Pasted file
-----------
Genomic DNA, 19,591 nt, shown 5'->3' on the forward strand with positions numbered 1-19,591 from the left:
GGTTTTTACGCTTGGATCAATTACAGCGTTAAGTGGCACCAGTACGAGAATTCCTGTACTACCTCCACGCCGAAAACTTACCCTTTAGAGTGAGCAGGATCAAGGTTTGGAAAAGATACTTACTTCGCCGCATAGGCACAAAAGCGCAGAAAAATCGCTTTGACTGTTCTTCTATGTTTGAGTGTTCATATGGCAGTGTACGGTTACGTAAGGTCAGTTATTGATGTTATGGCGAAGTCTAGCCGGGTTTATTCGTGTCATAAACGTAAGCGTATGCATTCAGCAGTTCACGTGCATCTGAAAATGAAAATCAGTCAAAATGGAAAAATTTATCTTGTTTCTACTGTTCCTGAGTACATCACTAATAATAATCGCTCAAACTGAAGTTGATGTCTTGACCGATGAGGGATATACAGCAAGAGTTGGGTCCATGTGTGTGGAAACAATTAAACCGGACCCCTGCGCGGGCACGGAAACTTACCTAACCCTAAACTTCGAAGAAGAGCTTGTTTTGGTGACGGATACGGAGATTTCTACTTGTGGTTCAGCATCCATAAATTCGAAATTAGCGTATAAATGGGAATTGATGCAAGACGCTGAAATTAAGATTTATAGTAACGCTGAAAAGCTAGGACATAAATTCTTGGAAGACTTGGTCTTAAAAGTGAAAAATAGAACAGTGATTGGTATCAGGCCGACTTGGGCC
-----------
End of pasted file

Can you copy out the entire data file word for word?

Genomic DNA, 19,591 nt, shown 5'->3' on the forward strand with positions numbered 1-19,591 from the left:
GGTTTTTACGCTTGGATCAATTACAGCGTTAAGTGGCACCAGTACGAGAATTCCTGTACTACCTCCACGCCGAAAACTTACCCTTTAGAGTGAGCAGGATCAAGGTTTGGAAAAGATACTTACTTCGCCGCATAGGCACAAAAGCGCAGAAAAATCGCTTTGACTGTTCTTCTATGTTTGAGTGTTCATATGGCAGTGTACGGTTACGTAAGGTCAGTTATTGATGTTATGGCGAAGTCTAGCCGGGTTTATTCGTGTCATAAACGTAAGCGTATGCATTCAGCAGTTCACGTGCATCTGAAAATGAAAATCAGTCAAAATGGAAAAATTTATCTTGTTTCTACTGTTCCTGAGTACATCACTAATAATAATCGCTCAAACTGAAGTTGATGTCTTGACCGATGAGGGATATACAGCAAGAGTTGGGTCCATGTGTGTGGAAACAATTAAACCGGACCCCTGCGCGGGCACGGAAACTTACCTAACCCTAAACTTCGAAGAAGAGCTTGTTTTGGTGACGGATACGGAGATTTCTACTTGTGGTTCAGCATCCATAAATTCGAAATTAGCGTATAAATGGGAATTGATGCAAGACGCTGAAATTAAGATTTATAGTAACGCTGAAAAGCTAGGACATAAATTCTTGGAAGACTTGGTCTTAAAAGTGAAAAATAGAACAGTGATTGGTATCAGGCCGACTTGGGCC